Why Police Officers Should Practice Mindfulness

Police Officers

Police brutality and misbehavior is such a huge topic. Just this week in Dallas a young man, Bertrand Davis lost his life to the hands of a police officer. Whether this was justified or not is not something I write to debate. The point is that we all feel the tension in America between citizens and police officers.

Police officers have high stress, life or death jobs. Again, I’m not justifying or defending anyone’s behavior. I’m offering a potential tool that I believe if taught and practiced regularly can help these officers better control high stress situations in the best interest of everyone involved. I am a black woman. I may be in the minority, but for the most part I do not believe officers are out to take the life of non-threatening individuals just for the sake of it. I think officers are trained to be aggressive. They are taught to act quickly or lose their life. They are taught that if they don’t have a handle on a situation they could lose their life. And they can.

The problem comes in when a police officer is not truly in a life threatening situation. A stressful situation? Yes, but life threatening? No. They often times don’t know how to assess the real dangers of a situation and how to take control accordingly. When adrenaline is running, the suspect isn’t cooperating the way they want and the suspect “looks” dangerous things can end horribly.

I’ve written about mindfulness before. It is essentially a practice of being present in the current moment. A lot of times we are thinking about the past or the future. I imagine police officers are often focused on the future. Will I make it home tonight? Will I see my family again? What if he kills me? And then it becomes a fight of the fittest, when the suspect isn’t even armed.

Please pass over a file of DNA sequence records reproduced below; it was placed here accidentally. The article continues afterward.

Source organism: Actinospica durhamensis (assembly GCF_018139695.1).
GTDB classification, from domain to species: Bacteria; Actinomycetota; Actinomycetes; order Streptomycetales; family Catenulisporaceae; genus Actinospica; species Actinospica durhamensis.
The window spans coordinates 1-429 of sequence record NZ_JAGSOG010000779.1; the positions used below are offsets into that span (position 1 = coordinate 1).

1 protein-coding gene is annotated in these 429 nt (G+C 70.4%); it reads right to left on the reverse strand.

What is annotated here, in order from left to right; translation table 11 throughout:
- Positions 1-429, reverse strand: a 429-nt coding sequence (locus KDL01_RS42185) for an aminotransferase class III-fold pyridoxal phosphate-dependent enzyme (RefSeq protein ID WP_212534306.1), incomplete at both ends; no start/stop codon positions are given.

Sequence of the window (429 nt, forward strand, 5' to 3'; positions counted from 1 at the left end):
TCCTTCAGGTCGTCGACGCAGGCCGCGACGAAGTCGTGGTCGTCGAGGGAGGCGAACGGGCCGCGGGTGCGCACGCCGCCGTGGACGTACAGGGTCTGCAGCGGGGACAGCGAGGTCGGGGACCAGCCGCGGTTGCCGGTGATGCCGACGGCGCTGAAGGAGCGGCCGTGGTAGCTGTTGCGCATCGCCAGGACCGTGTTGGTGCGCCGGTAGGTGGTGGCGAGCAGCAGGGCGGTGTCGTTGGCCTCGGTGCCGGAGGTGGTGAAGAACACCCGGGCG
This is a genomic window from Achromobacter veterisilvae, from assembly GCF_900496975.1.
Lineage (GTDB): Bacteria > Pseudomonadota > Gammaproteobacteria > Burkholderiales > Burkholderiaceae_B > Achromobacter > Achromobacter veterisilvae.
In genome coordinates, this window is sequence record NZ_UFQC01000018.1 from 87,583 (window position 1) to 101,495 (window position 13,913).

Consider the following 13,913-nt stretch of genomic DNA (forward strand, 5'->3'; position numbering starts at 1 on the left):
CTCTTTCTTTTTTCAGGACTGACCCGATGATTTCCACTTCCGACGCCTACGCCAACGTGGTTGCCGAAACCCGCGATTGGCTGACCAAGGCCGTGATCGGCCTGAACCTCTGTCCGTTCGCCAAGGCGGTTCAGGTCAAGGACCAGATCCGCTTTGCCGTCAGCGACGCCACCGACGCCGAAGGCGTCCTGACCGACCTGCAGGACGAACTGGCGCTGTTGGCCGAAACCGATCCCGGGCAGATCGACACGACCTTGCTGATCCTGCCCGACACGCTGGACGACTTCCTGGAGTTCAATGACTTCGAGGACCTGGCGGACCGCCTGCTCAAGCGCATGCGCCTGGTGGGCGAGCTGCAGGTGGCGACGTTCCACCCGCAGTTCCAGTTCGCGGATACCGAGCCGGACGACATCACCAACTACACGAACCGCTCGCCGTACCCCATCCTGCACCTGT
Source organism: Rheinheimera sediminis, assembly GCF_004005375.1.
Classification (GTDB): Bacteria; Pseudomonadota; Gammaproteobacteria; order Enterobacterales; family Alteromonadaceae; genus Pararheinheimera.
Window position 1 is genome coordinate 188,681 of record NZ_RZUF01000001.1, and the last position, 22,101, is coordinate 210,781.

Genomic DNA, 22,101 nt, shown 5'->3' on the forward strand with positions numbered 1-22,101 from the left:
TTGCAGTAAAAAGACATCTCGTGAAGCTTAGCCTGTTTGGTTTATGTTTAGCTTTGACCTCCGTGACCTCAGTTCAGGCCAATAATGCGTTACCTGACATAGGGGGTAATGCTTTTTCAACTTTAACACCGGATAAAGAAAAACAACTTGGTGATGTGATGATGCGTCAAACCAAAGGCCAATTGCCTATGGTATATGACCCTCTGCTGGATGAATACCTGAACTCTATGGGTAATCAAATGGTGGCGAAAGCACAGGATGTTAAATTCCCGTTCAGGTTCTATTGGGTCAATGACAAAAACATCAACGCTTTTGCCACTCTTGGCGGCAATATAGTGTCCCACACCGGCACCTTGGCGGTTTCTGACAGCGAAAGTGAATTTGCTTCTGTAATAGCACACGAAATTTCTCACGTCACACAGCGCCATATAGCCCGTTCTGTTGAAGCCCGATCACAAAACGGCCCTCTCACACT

Practicing mindfulness and staying in the moment would allow an officer to assess if there is a significant threat or not. He or she would learn to focus on the present situation. Can I see the suspects hands? Are they holding a weapon or are they empty? By training their minds to pay attention to the right now they can alleviate the fearful thoughts of what might happen. When you’re not worried about the past or the future you can focus on the now.

This by all means doesn’t mean officers should not be alert and aware of the potential dangers in front of them. They don’t have to stop and think for five minutes what the right course of action is. Of course, a quick assessment and response is of the essence. However, having the wrong thoughts running through your mind at the intersect of a critical decision often spells disaster.

I honestly believe mindfulness training should be introduced into the curriculum when people are training to become officers. Maybe it already is. I don’t know. If not it should be and it should be apart of their continuous improvement training as well. By staying focused on the issue, the environment, the situation, the suspect etc. at hand better decisions can be made even in high stress scenarios.

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